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Handguns Revolvers

Why The Single-Action Revolver Is Timeless

by Joel Hutchcroft   |  June 20th, 2011 22

Paraphrasing a popular coffee-cake jingle of old, “Nobody doesn’t like the single action.”The single-action revolver is alive and doing very well in this the 21st century because of its timeless appeal. A lot has been written on this subject over the 175 years since Samuel Colt patented his first SA cap-and-ball revolver in 1836. Boiled down, the gun type is still so appealing for five basic reasons:

  1. The Look
  2. The Feel
  3. The Power
  4. The Durability
  5. The Accuracy

 

The classic Colt SAA has sleek, graceful lines that have made it an American icon.

The classic Colt SAA has sleek, graceful lines that have made it an American icon.

 

The shape of the traditional SA grip just feels right to a wide variety of hand sizes.

The shape of the traditional SA grip just feels right to a wide variety of hand sizes.

 

The single action is chambered for powerful factory-loaded handgun cartridges like .357 Magnum, .44 Magnum, and .454 Casull as well as hot wildcats such as .475 Linebaugh and .500 Linebaugh.
The single action is chambered for powerful factory-loaded handgun cartridges like .357 Magnum, .44 Magnum, and .454 Casull as well as hot wildcats such as .475 Linebaugh and .500 Linebaugh.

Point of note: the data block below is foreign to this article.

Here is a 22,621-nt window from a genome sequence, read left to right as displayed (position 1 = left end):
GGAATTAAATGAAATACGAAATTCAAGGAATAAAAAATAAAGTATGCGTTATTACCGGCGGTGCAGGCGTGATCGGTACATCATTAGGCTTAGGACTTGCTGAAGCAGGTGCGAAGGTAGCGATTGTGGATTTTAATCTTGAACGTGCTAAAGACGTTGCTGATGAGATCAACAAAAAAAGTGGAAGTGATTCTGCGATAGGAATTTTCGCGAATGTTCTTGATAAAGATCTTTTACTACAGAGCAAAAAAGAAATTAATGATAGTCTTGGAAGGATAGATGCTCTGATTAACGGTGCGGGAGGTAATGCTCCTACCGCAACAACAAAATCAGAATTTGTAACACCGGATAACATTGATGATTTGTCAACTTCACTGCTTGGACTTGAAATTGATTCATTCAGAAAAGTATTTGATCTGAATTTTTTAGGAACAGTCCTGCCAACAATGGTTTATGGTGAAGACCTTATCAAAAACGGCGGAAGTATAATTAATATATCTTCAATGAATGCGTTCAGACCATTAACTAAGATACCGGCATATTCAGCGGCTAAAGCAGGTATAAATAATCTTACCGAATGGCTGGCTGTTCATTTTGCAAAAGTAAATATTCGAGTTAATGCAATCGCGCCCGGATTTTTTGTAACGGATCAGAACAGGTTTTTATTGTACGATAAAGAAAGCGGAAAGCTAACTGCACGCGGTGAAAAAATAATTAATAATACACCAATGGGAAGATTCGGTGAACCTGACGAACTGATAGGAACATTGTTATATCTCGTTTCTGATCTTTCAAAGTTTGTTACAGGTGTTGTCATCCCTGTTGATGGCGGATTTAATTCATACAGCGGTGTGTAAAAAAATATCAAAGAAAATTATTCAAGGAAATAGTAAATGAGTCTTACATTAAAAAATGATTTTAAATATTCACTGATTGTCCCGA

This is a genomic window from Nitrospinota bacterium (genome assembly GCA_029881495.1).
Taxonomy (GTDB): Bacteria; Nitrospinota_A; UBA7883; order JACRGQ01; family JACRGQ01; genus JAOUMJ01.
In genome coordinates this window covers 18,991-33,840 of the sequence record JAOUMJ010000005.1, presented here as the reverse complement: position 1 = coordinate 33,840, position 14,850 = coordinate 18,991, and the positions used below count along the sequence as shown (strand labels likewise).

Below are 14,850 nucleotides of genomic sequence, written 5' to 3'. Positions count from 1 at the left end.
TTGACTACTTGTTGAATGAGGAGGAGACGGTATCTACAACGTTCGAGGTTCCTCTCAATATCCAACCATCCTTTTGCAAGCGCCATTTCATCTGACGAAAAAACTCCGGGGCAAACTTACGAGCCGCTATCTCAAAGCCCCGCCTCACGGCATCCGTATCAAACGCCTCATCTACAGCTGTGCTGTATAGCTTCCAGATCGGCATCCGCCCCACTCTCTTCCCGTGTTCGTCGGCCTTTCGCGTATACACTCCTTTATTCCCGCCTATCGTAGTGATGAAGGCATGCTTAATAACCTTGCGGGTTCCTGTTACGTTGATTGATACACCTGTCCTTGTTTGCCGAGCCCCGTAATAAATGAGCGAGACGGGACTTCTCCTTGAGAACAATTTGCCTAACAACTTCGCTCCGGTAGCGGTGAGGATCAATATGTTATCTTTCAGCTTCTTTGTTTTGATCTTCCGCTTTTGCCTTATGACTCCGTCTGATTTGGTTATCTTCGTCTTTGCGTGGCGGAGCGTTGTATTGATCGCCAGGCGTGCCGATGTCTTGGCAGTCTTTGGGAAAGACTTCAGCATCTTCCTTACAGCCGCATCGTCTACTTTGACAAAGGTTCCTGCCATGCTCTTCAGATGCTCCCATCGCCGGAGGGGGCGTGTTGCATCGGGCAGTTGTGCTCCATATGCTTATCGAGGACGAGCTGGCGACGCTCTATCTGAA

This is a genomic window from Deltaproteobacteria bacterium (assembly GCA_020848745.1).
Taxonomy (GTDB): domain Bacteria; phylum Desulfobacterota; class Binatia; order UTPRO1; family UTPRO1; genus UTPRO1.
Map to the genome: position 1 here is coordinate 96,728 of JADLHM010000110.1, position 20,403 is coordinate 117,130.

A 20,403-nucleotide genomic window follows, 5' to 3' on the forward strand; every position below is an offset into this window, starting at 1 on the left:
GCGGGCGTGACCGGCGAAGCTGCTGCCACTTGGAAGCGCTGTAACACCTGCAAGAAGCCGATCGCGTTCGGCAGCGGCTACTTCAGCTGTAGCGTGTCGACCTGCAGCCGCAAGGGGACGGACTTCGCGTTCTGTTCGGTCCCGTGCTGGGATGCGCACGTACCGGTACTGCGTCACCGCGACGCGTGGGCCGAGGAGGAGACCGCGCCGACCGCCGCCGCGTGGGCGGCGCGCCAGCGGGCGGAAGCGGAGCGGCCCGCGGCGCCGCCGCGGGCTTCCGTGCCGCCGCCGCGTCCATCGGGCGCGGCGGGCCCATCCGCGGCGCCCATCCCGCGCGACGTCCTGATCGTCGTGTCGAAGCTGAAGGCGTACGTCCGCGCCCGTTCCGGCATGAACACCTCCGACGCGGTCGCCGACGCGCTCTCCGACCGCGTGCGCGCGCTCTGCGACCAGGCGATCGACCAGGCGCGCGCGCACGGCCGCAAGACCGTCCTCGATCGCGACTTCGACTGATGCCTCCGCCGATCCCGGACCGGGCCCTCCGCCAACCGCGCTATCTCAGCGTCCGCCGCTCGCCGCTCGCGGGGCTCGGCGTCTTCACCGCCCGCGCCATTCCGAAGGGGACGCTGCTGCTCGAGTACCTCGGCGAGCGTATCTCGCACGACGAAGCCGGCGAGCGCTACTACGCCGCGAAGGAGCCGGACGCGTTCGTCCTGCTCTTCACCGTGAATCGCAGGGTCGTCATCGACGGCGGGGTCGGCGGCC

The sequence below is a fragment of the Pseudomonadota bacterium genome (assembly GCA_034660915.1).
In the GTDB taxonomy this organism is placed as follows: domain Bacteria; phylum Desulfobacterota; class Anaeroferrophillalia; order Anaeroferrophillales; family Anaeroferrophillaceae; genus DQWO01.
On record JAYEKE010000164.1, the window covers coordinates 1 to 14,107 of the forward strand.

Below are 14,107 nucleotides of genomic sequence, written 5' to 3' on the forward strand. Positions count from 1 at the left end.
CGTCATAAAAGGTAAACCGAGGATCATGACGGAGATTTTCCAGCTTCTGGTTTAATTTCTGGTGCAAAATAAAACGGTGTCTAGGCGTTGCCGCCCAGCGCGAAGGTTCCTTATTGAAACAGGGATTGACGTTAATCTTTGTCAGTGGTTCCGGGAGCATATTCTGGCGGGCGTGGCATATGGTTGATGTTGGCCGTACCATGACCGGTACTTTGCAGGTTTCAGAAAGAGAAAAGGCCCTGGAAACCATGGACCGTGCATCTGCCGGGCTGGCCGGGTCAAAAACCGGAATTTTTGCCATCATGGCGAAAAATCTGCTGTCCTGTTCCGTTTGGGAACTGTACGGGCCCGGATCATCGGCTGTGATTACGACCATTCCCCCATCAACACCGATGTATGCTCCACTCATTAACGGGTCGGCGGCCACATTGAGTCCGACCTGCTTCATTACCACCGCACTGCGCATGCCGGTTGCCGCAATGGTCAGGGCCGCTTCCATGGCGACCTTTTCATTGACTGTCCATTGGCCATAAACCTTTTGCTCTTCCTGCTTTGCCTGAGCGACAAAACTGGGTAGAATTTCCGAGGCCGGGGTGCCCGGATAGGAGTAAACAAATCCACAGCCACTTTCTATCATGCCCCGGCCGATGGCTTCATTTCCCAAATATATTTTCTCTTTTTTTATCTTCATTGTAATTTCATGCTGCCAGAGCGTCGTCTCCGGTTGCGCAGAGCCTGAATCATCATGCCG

While the original Colt SAA has the reputation of being less stout, modern versions—especially Ruger (shown) and Freedom Arms—are known for their rugged durability.
While the original Colt SAA has the reputation of being less stout, modern versions—especially Ruger (shown) and Freedom Arms—are known for their rugged durability.

Serious handgunners agree that modern single actions (like this Uberti El Patron) are every bit as accurate as standard double-action revolvers and semiautomatic pistols.
Serious handgunners agree that modern single actions (like this Uberti El Patron) are every bit as accurate as standard double-action revolvers and semiautomatic pistols.

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